When the New York Jets needed one yard with two minutes left to secure a stunning 34-31 upset over the Cincinnati Bengals on Sunday, the football stayed in Mike White’s hands. It had to. White’s successful quarterback sneak was the perfect ending to a game that showcased how nothing in the NFL is certain.
Two weeks ago, very few people outside of the Jets universe had even heard of White – quite frankly, I kept envisioning the former Raiders head coach. White erased any confusion over his identity with a brilliant performance, especially as far as Jets quarterbacks go. His 405 passing yards were the most by a Jets quarterback in 327 games. That dates back to the year 2000. His 37 completions (out of 45 attempts) are an NFL record for a player in his first start. White also tied Cam Newton as the only player to top 400 passing yards in his first start.
White also magically brought the Jets back from a 10-point deficit on two separate occasions, including during the fourth quarter. And executed a Philly Special two-point conversion to give the Jets the late, decisive three-point lead.
The fairytale of a player like White coming out of nowhere is why, despite its many troubles, the NFL continues to draw us in. White was drafted by the Dallas Cowboys in the fifth round of the 2018 draft. He lost a battle for the backup job behind Dak Prescott and was waived in 2019 when the team decided to carry just two quarterbacks. Then the Jets swooped in and signed White, though it’s been a rocky relationship. Since 2019, White has been cut four times, and signed and waived and re-signed and moved to the active roster 11 times.
White’s performance led to the home fans at MetLife chanting his name. For now, the 26-year-old should enjoy the adulation – because the NFL has only a few examples of quarterbacks emerging from obscurity to sustained success. Kurt Warner famously quit football and stocked shelves at a grocery store when he was waived by the Packers ahead of what would be a Hall of Fame career. But what makes Warner’s story so compelling is that it is the exception rather than the rule.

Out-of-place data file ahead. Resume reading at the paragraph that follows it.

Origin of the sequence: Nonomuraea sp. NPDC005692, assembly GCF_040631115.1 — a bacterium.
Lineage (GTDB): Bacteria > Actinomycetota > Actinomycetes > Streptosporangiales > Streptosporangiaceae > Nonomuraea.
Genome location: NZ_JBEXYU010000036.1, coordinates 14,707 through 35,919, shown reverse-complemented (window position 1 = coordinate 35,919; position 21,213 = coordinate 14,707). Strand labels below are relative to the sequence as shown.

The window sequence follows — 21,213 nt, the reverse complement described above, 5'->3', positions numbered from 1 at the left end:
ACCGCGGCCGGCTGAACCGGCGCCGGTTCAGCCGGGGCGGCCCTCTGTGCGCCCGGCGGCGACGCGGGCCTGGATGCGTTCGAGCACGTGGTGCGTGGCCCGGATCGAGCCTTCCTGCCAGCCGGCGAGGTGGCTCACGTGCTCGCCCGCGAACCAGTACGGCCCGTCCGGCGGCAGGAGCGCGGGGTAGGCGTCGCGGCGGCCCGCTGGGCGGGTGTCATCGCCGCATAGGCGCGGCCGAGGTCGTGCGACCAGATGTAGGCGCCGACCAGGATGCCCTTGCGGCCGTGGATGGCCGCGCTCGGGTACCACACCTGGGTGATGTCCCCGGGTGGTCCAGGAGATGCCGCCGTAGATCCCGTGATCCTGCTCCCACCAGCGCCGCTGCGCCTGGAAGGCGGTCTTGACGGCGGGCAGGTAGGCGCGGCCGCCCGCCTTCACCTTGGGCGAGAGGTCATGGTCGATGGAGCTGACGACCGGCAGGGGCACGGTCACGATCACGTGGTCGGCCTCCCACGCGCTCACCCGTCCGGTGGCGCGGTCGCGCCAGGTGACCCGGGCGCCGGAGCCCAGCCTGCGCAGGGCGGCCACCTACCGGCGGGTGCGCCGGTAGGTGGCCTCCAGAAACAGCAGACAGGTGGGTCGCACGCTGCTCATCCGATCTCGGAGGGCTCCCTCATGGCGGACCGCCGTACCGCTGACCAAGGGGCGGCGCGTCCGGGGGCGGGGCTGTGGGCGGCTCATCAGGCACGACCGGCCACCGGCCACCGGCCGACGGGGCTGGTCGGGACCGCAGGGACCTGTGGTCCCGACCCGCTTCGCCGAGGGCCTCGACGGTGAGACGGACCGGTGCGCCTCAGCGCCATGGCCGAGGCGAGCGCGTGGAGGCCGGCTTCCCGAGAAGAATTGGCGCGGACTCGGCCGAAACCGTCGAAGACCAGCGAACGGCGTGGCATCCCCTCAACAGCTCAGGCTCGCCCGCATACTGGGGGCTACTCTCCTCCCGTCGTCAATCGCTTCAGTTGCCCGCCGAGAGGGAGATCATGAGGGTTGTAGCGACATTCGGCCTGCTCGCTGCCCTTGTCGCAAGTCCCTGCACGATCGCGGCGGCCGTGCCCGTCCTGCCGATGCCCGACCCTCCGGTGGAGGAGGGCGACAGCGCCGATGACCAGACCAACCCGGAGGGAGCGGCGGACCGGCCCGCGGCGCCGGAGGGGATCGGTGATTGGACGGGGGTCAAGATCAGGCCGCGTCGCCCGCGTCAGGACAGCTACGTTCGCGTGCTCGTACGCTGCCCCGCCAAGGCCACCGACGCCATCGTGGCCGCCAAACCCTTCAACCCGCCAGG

Whatever White’s long-term merits turn out to be, the fact that he beat a team that were competing for the AFC No 1 seed heading into the weekend raises a serious question. How can the Jets go back to Zach Wilson, currently sidelined by injury? The Jets, of course, drafted Wilson as the No 2 overall pick this spring with the idea that he would be their quarterback of the future (and the present). While it’s still very early in Wilson’s career, it’s safe to say no one in Canton is thinking about fitting him for a gold jacket any time soon: he currently sits 32 out of 33 eligible quarterbacks in ESPN’s QBR rankings.
Jets head coach Robert Saleh told reporters after the game that White will start for the Jets against the Colts on Thursday night. More telling, when asked if White could be the long-term solution at quarterback, Saleh replied “anything is possible.”
Perhaps Saleh was merely caught up in the revelry after a resounding win and will need to backtrack for the sake of Wilson’s psyche. Or maybe White really did make the first step to winning the starter’s job on Sunday. Because, as he showed us, anything is possible in this league.
MVP of the week
Matthew Stafford, quarterback, Los Angeles Rams. Stafford continues to thrive under center on a Rams team overflowing with weapons and strong coaching. In Sunday’s 38-22 win over the Texans (which was much more of a blowout than the final score suggests), Stafford was nearly flawless with 305 yards and three passing touchdowns (without playing in the fourth quarter). It’s not just the great system Stafford entered, it’s his command of a complicated offense and his elite ability to read defenses. Exhibit A: By the end of the first quarter, Stafford had already surpassed Jared Goff’s touchdown total for the Rams last season.
Video of the week
Best Broncos pass of the season? Peyton Manning, who was inducted in the Broncos Ring of Honor on Sunday, showed he still has some life left in that arm after all.
Stat of the week
This week it was revealed that Dallas Cowboys receiver CeeDee Lamb has been fined by the NFL a whopping FIVE times in six games this season. That might lead you to conclude that Lamb has serious behavioral issues. But Lamb’s egregious crimes include:
Having his jersey untucked ($5,510 v the Eagles; $15,450 v the Panthers).
Failing to have his socks cover his lower leg ($5,510 v the Bucs in the season opener).